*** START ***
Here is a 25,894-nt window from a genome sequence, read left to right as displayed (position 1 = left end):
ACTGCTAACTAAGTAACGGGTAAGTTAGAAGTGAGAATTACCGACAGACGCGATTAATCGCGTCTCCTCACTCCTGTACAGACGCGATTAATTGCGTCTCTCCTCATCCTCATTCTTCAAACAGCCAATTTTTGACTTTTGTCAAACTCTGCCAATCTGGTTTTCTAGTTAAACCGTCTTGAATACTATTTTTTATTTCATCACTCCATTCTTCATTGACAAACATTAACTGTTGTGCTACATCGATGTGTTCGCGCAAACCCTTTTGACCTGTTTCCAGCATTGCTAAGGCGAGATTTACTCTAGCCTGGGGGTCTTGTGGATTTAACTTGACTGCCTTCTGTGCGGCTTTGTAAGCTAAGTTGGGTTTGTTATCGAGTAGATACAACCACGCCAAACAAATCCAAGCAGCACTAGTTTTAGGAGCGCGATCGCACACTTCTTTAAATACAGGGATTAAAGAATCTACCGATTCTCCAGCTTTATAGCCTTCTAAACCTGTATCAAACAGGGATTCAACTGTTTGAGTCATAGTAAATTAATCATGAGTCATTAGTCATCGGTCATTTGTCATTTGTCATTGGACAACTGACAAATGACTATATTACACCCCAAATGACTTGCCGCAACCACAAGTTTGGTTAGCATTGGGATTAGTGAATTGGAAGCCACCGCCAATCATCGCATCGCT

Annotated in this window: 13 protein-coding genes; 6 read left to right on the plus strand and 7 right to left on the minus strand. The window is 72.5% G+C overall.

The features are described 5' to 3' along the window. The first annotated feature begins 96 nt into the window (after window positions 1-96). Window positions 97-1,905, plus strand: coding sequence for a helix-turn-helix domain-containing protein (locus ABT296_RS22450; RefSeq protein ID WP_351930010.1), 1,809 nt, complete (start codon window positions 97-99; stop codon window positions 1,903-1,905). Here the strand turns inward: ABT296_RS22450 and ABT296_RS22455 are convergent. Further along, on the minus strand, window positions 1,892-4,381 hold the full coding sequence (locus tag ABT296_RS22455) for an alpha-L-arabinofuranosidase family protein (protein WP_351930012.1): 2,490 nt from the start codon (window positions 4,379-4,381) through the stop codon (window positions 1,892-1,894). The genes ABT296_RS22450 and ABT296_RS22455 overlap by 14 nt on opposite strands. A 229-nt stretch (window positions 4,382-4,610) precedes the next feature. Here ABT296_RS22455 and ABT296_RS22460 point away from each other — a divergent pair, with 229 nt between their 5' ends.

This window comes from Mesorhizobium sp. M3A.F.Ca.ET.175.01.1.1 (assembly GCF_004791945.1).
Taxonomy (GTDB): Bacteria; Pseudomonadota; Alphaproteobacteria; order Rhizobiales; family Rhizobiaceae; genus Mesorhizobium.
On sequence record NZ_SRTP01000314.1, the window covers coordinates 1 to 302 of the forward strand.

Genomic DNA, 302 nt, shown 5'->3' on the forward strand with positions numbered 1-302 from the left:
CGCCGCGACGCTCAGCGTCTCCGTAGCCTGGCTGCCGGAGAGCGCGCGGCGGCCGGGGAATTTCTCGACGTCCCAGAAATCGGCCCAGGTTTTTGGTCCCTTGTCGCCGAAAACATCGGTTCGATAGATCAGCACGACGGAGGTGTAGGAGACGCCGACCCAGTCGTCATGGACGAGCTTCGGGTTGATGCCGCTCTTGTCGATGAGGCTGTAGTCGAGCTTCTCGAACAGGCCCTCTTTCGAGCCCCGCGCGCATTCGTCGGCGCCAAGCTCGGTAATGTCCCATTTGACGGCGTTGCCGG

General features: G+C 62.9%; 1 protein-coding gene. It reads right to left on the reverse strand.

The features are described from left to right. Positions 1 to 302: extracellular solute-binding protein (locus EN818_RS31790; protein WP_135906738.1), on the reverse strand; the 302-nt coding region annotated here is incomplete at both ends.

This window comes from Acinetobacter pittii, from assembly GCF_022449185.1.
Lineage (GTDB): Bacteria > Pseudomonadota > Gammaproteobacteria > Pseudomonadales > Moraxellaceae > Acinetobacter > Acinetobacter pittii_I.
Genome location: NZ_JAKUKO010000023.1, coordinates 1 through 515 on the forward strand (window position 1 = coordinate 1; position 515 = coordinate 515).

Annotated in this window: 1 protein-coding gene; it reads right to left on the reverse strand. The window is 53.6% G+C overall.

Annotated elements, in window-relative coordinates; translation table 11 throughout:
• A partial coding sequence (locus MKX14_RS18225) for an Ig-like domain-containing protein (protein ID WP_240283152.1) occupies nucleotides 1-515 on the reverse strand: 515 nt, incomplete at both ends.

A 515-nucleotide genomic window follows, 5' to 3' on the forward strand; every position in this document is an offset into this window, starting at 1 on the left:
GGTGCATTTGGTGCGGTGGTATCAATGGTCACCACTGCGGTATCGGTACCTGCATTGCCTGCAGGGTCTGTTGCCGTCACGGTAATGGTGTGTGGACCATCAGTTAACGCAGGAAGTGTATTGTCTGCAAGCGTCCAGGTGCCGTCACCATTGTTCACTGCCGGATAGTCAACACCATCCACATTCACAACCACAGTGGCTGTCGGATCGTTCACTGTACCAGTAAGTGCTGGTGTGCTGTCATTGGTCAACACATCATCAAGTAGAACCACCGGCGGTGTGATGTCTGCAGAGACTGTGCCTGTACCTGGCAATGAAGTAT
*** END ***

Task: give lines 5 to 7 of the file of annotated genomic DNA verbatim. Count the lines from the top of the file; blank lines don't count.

This window comes from Mesorhizobium sp. M3A.F.Ca.ET.175.01.1.1 (assembly GCF_004791945.1).
Taxonomy (GTDB): Bacteria; Pseudomonadota; Alphaproteobacteria; order Rhizobiales; family Rhizobiaceae; genus Mesorhizobium.
On sequence record NZ_SRTP01000314.1, the window covers coordinates 1 to 302 of the forward strand.